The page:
Feed the MeterVol. II
September 23 - December 16, 2017
Kimia Ferdowsi Kline
Rachel Eulena Williams
Following the success of the ambitious group exhibition Feed the Meter in 2015, the time has come to revisit the energy and ideas of the original show. « Feeding the Meter » is a typical expression in New York City when a driver adds money to a parking meter. As we crisscrossed New York City seeking the most vital artists and studios the phrase became a credo for the restless eye; seeking art in any place it could be found. « Meter » also refers to rhythm or tempo in poetry, and this show (or series of shows) attempts to define a particular type of art: driving, openness to a worldly form of abstraction and engaged with materiality and concept in equal measure.
An additional impulse of Feed the Meter was to follow up on the Supports/Surfaces show that Ceysson & Bénétière presented at CANADA, the art gallery in Manhattan, in 2014. The show was an unexpected hit and sent many waves of interest and excitement through the New York art community over this « lost » branch of French abstract painting and sculpture. After the show was finished the thought arose to bring American painting to Europe and explore some of the obvious or not so obvious connections between Supports/Surfaces and art made today.
As with the Supports/Surfaces artists textiles are foregrounded in many of these artists’ works. Jess Fuller sews shapes form canvas and attaches them to the surfaces of her paintings. Leif Ritchey slowly builds up his pieces flat on the floor by attaching and “distressing” each fabric piece over time. And the well-known artist Katherine Bernhardt shows her large-scale fabric « collages » that she develops in the studio at the same time as her paintings. Fabrics weave these artists together, along with a deep interest in painting. Their individual practices takes them deep into the fundamentals of the craft and conceptual basis of painting.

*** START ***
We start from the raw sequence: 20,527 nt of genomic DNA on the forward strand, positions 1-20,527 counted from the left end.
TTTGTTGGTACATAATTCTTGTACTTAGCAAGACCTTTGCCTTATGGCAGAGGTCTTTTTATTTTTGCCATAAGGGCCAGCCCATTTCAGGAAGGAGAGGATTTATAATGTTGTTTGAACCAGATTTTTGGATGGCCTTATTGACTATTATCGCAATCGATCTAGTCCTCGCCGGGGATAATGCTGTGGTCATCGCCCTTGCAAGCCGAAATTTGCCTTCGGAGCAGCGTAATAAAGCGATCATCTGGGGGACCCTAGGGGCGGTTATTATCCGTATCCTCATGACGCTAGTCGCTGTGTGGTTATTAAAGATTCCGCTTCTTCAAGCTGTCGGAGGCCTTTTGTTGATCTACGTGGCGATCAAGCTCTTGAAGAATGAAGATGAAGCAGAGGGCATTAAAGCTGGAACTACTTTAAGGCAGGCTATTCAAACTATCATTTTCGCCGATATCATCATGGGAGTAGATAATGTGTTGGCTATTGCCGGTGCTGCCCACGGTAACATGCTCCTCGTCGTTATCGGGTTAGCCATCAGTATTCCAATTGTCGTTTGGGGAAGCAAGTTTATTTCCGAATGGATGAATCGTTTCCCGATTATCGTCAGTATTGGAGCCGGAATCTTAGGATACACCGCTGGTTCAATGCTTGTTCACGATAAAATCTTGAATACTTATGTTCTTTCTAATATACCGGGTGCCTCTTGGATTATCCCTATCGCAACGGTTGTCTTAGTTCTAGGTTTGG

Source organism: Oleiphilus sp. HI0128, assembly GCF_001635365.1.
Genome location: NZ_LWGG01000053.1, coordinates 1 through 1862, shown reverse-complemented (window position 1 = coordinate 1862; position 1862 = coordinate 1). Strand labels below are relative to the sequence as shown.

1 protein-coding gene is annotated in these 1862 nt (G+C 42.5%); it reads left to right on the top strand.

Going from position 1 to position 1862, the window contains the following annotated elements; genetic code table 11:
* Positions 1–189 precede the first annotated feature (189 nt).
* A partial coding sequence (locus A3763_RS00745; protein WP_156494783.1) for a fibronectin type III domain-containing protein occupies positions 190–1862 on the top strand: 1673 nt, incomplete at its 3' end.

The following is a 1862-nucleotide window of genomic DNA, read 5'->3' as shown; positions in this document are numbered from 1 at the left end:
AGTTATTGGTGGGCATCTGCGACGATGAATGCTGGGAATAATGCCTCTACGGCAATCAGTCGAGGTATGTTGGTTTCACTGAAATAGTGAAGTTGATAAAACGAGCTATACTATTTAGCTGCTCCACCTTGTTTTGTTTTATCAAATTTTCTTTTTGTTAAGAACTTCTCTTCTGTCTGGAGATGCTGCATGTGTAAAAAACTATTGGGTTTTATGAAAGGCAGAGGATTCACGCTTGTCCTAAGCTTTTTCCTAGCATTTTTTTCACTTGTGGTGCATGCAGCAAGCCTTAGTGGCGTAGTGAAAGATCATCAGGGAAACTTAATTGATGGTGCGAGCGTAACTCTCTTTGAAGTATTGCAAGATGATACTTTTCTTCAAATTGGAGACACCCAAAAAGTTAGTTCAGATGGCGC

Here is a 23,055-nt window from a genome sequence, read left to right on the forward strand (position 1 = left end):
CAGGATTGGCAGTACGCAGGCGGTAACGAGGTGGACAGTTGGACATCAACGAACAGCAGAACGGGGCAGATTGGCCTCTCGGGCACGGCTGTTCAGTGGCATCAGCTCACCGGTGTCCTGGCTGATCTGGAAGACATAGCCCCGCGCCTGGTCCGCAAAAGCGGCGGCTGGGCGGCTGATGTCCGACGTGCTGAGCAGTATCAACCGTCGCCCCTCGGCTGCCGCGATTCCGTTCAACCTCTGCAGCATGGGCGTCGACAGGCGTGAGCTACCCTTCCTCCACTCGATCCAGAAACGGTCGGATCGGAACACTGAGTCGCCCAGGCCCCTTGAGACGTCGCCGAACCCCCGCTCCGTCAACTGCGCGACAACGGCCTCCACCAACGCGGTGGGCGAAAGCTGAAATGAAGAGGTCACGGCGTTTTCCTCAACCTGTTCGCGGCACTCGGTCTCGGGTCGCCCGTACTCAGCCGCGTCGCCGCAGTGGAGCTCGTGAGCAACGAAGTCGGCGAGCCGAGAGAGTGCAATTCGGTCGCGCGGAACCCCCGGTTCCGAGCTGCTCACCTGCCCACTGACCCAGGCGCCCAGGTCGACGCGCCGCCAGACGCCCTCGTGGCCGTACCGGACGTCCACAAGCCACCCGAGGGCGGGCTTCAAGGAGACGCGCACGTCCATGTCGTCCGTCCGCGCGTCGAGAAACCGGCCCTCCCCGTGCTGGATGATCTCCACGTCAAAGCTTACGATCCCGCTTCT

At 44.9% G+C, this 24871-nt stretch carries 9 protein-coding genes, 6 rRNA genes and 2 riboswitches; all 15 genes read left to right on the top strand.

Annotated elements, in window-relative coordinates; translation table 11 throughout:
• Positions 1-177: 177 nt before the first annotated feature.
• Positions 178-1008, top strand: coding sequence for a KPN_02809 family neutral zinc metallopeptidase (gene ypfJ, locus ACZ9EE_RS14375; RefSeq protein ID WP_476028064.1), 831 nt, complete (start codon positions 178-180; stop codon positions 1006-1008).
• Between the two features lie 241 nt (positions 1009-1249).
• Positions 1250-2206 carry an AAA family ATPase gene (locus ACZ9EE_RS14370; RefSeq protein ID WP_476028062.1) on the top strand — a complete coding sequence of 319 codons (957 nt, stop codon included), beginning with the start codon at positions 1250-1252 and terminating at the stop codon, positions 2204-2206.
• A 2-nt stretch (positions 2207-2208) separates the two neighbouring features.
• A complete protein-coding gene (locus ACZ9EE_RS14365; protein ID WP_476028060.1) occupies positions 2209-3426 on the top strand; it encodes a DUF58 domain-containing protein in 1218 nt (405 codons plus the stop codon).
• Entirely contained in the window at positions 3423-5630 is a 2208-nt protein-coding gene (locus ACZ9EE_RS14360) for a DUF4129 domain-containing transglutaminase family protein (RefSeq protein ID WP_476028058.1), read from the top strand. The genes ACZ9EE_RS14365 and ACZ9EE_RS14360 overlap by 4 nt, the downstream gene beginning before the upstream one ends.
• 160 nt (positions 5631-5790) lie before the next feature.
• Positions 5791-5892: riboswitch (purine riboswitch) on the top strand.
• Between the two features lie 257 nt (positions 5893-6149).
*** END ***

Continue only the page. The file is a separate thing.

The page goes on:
Painting is given much weight here, with explorations into volume, color, and painterly structure. Painters such as Adrianne Rubenstein and Bill Saylor ride a fine line between classical abstraction and personally coded imagery in their work. Russell Tyler, Nancy Haynes and Wallace Whitney all hold up the torch of pure abstraction in their paintings with radically different results, varying from hard edged color experiments related to Joseph Albers or more romantic ideas based on perception and atmospheric space.
Special attention is paid to artist seeking a hybrid space between painting and sculpture. Artists including James Hyde, Fabienne Lasserre, and Michelle Segre all move fluidly from one side of the border to another. Breathing life into both painting and sculpture by using the vocabularies of each in an experimental and intuitive manner. This sense of experimentation is ultimately what Feed the Meter is all about. There is a willingness to mix artists of different generations and stylistic approaches to try to capture our complex, fractious and fecund moment.
Wallace Whitney, 2017.